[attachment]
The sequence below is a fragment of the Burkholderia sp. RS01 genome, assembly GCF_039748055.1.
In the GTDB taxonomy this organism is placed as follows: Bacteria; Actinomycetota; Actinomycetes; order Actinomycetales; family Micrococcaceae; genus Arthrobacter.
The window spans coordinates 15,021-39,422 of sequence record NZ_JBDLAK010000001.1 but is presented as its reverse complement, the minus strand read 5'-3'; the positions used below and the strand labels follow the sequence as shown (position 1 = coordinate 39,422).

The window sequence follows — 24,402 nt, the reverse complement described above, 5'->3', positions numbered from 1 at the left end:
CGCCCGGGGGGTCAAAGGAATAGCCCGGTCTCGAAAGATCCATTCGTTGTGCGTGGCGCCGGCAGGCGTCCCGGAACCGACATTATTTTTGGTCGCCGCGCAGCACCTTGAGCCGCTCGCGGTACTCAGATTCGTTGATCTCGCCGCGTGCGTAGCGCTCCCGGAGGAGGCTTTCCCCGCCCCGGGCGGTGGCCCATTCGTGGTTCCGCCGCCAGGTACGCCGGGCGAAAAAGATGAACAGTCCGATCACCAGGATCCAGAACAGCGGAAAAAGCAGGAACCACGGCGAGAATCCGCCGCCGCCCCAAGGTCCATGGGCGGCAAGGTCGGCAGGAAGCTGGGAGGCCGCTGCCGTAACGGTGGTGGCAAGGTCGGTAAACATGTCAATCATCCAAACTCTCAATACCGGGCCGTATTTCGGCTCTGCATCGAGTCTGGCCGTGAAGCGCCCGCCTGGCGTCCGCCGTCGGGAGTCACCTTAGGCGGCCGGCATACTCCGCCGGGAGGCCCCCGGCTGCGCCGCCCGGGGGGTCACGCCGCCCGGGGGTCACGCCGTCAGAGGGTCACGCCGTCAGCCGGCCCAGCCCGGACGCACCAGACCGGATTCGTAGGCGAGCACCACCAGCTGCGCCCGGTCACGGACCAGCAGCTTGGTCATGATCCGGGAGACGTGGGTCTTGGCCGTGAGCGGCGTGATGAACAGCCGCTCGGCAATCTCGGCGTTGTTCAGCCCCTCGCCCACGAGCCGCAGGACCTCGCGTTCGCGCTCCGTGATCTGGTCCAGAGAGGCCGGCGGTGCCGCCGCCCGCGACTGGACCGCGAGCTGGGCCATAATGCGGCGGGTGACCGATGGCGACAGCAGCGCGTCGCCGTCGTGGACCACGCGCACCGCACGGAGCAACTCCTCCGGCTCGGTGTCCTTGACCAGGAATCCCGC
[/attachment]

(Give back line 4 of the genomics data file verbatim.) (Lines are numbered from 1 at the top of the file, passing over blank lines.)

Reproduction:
The window sequence follows — 24,402 nt, the reverse complement described above, 5'->3', positions numbered from 1 at the left end: